Go to classes, download podcasts, participate in online seminars, and go to conferences. Writing correctly is just as important as having a good story. Learn about point of view and correct formatting. You will save yourself a lot of time if you format correctly BEFORE you start writing. On that note, let me say one thing. Don’t get overwhelmed by hard and fast rules. I let that happen to me to the point that I quit writing, and I quit writing for years. I thought, I’ll never be able to compete with these writers who have all of these titles after their names. Why should I ever bother? Hear me now: DO NOT get swallowed up in that negativity. Self-doubt will be your biggest enemy. When it comes, stand in its face and say, “I CAN do this. Maybe not tomorrow, but I can do this!”
2. Set up a professional-looking website and blog, blog, blog!
Be proficient in your writing. Don’t think that it is just a blog. You never know who may be reading it. Do the same with Twitter, Facebook, Instagram, Goodreads, etc. In today’s market, it’s a must.
3. Proofread, proofread, and proofread some more!
As I mentioned earlier, I am not well-trained when it comes to grammar and punctuation. I am self-taught and know my weakness is my technical skill, so I always have one or two people proof everything I write. Believe me, the grammar geeks are out there, and they will bust you. I cannot tell you how many times people have commented on my Facebook page when they have seen a glaring mistake a writer has made whether it was on a website blog, a Facebook post or Twitter. Once you lose a reader, they are lost forever.
4. Network, network, and network some more.
You cannot make too many friends. Join a writers’ meetup, a hiking club, a book club. Whatever you have to do, you HAVE to create a network of people before you ever think about putting a book out into the world. It is a matter of concentric circles. Create an inner circle, and all of the people in that circle each have a sphere of influence on other circles of people and friends, and those people have their circle of friends, and this goes on and on. This was probably the best thing I have done over the years. I have a huge group of friends, mostly people I have met hiking and with whom I work, who are loyal and want to see me succeed. (By the way, if you have an acquaintance who seems always to send negativity your way—run! Your friends will offer constructive criticism, not knock you down every time they get the chance.)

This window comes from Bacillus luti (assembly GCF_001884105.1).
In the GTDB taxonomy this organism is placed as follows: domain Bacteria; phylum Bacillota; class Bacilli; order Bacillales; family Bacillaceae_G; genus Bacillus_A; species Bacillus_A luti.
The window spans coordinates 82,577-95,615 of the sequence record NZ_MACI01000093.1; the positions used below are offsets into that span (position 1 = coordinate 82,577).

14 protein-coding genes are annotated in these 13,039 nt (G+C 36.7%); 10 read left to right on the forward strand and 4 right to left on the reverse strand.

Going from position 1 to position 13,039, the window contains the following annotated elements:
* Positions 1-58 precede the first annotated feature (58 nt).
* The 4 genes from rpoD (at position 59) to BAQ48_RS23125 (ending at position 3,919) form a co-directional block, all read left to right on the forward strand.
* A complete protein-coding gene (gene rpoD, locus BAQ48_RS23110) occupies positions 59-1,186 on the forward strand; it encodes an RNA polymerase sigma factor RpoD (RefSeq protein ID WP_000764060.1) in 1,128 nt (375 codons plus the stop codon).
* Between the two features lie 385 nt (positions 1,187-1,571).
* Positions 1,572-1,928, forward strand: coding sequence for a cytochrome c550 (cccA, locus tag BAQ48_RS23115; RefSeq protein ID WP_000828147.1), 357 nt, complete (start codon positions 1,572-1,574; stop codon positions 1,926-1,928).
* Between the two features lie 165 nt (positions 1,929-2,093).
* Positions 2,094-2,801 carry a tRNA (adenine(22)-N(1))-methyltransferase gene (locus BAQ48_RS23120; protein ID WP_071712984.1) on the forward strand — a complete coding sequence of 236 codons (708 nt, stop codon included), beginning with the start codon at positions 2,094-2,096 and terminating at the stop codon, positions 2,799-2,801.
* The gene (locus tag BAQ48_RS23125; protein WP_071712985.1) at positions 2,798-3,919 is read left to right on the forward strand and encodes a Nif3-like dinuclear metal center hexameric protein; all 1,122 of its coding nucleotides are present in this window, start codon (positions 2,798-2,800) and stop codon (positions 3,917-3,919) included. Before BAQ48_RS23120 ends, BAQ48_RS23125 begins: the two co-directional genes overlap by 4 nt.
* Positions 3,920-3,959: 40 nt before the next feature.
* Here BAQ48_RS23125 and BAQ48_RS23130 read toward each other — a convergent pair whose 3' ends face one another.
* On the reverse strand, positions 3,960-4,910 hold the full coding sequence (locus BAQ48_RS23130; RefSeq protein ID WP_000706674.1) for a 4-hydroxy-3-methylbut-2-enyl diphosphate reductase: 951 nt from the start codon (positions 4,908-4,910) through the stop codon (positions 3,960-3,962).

I am not afraid of chatting someone up in the elevator, at the grocery store, post office, etc. I had a save-the-date card made, and mailed them to everyone I know all over the country. I have handed them out at the grocery store. I have gone to bookstores and given them a stack to sit by the register. You HAVE to be willing to do your own marketing whether you are being published traditionally or self-publishing. I call it shameless self-promotion, and I have gotten pretty good at it!
5. Have your manuscript professionally edited.
Do your research. If you are writing non-fiction, look for someone who has worked in the field of your subject, or edits that sort of book. If you are writing fiction, make sure you don’t hire someone who mostly edits non-fiction. Be smart. Investigate them. Find out what they have edited Find the right fit, and no matter what the cost, it will be the best money you will ever spend during your quest. I did, and I will forever be grateful to Michael Garrett for making me a better writer.
Look, I’m learning about all this business too. I, by no means, am an expert, but I’m happy to share what I have learned with you because that is how I learned; by reading about the successes of others and how they did it. It’s all about passing on the love, folks. This is not a race; it’s a journey. I hope your journey takes you to great heights and successes.
One last thing, take the time to get out and enjoy life. Take a walk or a hike. Do whatever it is that brings you peace and inspiration. Without peace and inspiration, what’s the point in writing?
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Brian A. Klems is the editor of this blog, online editor of Writer’s Digest and author of the popular gift book Oh Boy, You’re Having a Girl: A Dad’s Survival Guide to Raising Daughters.